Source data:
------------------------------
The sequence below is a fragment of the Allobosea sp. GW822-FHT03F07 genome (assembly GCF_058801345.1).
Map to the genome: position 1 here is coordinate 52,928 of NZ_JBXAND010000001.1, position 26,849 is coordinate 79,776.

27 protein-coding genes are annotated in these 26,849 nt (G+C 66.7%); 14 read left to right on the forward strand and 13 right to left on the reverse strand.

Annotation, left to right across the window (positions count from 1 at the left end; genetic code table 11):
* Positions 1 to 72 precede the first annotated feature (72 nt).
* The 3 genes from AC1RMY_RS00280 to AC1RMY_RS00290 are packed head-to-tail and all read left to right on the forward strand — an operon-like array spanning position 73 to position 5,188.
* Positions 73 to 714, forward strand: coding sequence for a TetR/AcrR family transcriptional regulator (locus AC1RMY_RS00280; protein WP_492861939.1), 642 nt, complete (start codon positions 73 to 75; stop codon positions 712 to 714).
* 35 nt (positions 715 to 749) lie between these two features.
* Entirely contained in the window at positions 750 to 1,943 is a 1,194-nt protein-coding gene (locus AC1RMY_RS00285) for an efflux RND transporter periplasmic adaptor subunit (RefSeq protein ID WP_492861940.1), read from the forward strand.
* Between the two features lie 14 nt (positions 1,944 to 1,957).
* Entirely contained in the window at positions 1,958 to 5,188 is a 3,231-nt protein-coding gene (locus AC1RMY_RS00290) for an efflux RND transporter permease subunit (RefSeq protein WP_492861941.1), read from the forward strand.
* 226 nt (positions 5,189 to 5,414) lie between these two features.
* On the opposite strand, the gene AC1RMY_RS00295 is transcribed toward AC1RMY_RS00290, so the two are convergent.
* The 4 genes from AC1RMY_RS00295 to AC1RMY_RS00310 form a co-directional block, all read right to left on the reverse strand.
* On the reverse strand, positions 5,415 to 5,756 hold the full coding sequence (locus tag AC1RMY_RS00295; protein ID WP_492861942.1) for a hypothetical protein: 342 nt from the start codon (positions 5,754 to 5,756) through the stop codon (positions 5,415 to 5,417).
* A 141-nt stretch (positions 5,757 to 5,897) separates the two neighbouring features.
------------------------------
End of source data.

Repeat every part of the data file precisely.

The sequence below is a fragment of the Allobosea sp. GW822-FHT03F07 genome (assembly GCF_058801345.1).
Map to the genome: position 1 here is coordinate 52,928 of NZ_JBXAND010000001.1, position 26,849 is coordinate 79,776.

27 protein-coding genes are annotated in these 26,849 nt (G+C 66.7%); 14 read left to right on the forward strand and 13 right to left on the reverse strand.

Annotation, left to right across the window (positions count from 1 at the left end; genetic code table 11):
* Positions 1 to 72 precede the first annotated feature (72 nt).
* The 3 genes from AC1RMY_RS00280 to AC1RMY_RS00290 are packed head-to-tail and all read left to right on the forward strand — an operon-like array spanning position 73 to position 5,188.
* Positions 73 to 714, forward strand: coding sequence for a TetR/AcrR family transcriptional regulator (locus AC1RMY_RS00280; protein WP_492861939.1), 642 nt, complete (start codon positions 73 to 75; stop codon positions 712 to 714).
* 35 nt (positions 715 to 749) lie between these two features.
* Entirely contained in the window at positions 750 to 1,943 is a 1,194-nt protein-coding gene (locus AC1RMY_RS00285) for an efflux RND transporter periplasmic adaptor subunit (RefSeq protein ID WP_492861940.1), read from the forward strand.
* Between the two features lie 14 nt (positions 1,944 to 1,957).
* Entirely contained in the window at positions 1,958 to 5,188 is a 3,231-nt protein-coding gene (locus AC1RMY_RS00290) for an efflux RND transporter permease subunit (RefSeq protein WP_492861941.1), read from the forward strand.
* 226 nt (positions 5,189 to 5,414) lie between these two features.
* On the opposite strand, the gene AC1RMY_RS00295 is transcribed toward AC1RMY_RS00290, so the two are convergent.
* The 4 genes from AC1RMY_RS00295 to AC1RMY_RS00310 form a co-directional block, all read right to left on the reverse strand.
* On the reverse strand, positions 5,415 to 5,756 hold the full coding sequence (locus tag AC1RMY_RS00295; protein ID WP_492861942.1) for a hypothetical protein: 342 nt from the start codon (positions 5,754 to 5,756) through the stop codon (positions 5,415 to 5,417).
* A 141-nt stretch (positions 5,757 to 5,897) separates the two neighbouring features.